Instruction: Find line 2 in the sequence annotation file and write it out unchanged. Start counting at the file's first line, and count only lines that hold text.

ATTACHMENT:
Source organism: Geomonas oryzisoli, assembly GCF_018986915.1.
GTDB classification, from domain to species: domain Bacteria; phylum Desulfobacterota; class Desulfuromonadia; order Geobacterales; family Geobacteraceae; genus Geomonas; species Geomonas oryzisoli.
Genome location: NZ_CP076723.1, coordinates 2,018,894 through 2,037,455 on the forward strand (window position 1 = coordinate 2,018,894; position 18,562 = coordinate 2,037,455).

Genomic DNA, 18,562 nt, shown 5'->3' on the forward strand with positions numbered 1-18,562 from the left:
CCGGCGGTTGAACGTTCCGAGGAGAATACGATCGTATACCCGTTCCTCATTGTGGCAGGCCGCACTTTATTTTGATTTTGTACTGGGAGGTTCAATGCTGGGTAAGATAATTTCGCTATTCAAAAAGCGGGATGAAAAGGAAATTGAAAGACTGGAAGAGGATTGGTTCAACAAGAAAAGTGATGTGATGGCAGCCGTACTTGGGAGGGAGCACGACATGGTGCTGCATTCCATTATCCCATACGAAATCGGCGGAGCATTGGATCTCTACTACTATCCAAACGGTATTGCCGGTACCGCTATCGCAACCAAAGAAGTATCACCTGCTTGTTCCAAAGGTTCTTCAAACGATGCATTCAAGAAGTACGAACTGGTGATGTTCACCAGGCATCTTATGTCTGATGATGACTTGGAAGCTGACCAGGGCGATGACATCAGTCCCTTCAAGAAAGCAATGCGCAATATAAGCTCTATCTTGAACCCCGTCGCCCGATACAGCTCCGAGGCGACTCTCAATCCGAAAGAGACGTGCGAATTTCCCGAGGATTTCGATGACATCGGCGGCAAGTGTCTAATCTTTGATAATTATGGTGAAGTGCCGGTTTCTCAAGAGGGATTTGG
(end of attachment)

GTDB classification, from domain to species: domain Bacteria; phylum Desulfobacterota; class Desulfuromonadia; order Geobacterales; family Geobacteraceae; genus Geomonas; species Geomonas oryzisoli.